June 1987, Volume 29 Issue 6


          Research Articles
Studies on Chemical Constituents of the Essential Oil of Artemisia mongolica Fisch
Author: Shi Zhi-xian, Zhang Jin-xia, Gu Wen-hua and Yuan Xi-zhao
Journal of Integrative Plant Biology 1987 29(6)
Abstract (Browse 1801)  |  Full Text PDF       
Comparative Studies on Water Relations and Xeromorphic Structures of Some Plant Species in the Middle Part of the Desert Zone in China
Author: Liu Jia-qiong, Pu Jin-chun and Lin Xin-min
Journal of Integrative Plant Biology 1987 29(6)
    The mean value of leaf water potential (LWP) of the mesophytes, the less-succulent xerophytes and the succulent xerephytes was 每13.5, 每18.09 and 每26.09 bars respectively. The bound water content (BWC), and the ratio of bound water content to free water content (B/E ratio) for the succulent xerophytes (174.0% and 4.8) were higher than those for the mesophytes (52.5% and 0.37) and the less-succulent xerophytes (76.8% and 1.0). The transpiration rate of the mesophytes, less-succulent xerophytes and succulent xerophytes was 1146.5, 866.3 and 422.8 mg/g. fw. h respectively. The water holding capacity (WHC) of the succulent xerophytes was the strongest among those of the three types, while that of the mesophytes was the weakest. The xerophytes, both the succulent and the less-succulent, have the following xeromorphic structures: thick cuticle, sundan stomata, dense epidermal hairs, well-developed palisade tissue and degenerated spongy tissue, the high ratio of palisade tissue to spongy tissue, and equilateral leaves. Besides, succulent xerophytes possess other xeromorphic structures: thick leaves, well-developed water storing tissue, high ratio of water tissue to leaf thickness, and the succulent leaves. The mesophytes exhibit the following mesophilous structures, thin cuticle, levelling or arching up stomata, low ratio of palisade tissue to spongy tissue, and back-belly leaves.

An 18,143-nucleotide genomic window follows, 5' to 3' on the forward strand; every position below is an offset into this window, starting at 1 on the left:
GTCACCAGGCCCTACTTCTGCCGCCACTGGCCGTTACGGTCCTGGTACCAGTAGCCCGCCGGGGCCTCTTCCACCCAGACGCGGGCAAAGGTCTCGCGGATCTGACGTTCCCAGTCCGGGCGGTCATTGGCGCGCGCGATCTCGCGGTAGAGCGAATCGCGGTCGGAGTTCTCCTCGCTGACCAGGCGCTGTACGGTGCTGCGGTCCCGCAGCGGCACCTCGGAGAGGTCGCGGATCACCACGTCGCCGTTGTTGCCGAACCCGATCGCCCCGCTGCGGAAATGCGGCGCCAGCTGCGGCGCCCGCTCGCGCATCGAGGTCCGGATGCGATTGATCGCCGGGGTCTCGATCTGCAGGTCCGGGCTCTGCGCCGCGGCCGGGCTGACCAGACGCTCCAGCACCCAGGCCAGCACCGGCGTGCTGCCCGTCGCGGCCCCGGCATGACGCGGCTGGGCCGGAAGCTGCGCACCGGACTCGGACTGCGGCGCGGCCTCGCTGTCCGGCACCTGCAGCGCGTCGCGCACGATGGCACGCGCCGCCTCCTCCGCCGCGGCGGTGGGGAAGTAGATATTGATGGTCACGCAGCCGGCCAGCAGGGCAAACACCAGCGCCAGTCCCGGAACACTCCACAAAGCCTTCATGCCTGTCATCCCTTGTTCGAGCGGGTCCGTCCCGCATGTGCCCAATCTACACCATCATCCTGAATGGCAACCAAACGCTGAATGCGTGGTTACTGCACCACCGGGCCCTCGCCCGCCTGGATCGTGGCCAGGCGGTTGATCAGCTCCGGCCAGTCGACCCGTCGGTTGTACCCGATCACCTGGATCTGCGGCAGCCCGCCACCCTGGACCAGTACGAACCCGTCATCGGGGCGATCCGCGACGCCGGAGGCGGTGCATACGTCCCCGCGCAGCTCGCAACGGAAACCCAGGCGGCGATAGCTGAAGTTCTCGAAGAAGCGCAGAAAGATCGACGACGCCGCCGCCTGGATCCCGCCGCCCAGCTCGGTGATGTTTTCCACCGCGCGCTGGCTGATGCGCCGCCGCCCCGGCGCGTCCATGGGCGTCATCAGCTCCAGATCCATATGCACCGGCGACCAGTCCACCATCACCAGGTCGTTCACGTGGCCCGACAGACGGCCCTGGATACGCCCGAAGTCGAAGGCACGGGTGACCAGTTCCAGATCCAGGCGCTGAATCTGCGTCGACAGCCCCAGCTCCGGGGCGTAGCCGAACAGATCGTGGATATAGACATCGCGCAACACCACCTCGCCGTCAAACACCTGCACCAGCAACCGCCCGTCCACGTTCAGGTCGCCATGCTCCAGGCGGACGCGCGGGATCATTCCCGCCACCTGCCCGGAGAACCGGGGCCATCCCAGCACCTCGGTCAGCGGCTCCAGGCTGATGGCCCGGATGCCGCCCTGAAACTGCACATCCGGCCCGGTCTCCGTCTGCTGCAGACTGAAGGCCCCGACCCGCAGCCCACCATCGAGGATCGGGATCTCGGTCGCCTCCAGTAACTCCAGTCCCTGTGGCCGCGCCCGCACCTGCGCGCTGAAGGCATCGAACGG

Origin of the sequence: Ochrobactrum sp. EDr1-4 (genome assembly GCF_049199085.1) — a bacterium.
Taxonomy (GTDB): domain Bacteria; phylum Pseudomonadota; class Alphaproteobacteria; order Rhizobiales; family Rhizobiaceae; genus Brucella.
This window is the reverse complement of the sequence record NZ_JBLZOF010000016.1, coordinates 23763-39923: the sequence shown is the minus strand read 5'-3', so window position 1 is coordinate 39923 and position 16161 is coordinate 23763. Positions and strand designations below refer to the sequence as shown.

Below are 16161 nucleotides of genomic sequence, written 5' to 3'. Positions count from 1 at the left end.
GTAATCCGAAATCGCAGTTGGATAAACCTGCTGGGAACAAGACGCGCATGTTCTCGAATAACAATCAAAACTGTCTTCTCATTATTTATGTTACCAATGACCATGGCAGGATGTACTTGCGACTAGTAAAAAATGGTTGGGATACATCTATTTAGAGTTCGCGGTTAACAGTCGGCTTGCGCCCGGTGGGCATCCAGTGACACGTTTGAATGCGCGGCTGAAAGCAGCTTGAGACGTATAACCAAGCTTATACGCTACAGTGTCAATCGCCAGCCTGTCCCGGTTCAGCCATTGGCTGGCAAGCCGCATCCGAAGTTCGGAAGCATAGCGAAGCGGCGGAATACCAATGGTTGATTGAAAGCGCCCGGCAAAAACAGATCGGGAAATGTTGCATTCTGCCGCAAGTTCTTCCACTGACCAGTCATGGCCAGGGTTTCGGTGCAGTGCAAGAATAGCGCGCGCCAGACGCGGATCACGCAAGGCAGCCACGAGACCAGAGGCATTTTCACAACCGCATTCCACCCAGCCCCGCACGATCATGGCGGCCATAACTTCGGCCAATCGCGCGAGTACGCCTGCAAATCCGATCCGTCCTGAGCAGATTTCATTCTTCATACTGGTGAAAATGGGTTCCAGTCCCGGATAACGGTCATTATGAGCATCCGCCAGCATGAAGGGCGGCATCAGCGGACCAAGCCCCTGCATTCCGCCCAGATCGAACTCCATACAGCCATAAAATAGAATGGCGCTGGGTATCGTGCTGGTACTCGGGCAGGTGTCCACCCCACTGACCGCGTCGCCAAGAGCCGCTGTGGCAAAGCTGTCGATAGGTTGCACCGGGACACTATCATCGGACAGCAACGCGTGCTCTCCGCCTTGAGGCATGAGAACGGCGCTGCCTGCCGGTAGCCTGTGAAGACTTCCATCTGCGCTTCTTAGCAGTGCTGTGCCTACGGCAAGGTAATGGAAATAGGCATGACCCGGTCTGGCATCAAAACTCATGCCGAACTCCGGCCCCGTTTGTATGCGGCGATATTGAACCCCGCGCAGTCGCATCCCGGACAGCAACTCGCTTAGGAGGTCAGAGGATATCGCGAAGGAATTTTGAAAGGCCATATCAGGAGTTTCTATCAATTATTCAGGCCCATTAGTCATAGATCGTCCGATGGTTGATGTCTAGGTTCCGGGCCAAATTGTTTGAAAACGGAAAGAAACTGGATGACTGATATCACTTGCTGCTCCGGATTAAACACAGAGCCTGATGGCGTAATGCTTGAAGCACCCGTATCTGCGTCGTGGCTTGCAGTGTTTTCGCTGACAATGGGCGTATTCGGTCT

Abstract (Browse 2547)  |  Full Text PDF       
Characteristics of the Later Hoocene Epoch Sporo-pollen Assemblage and Their Significance in Dabusu Lake, Qianan County, Jilin Province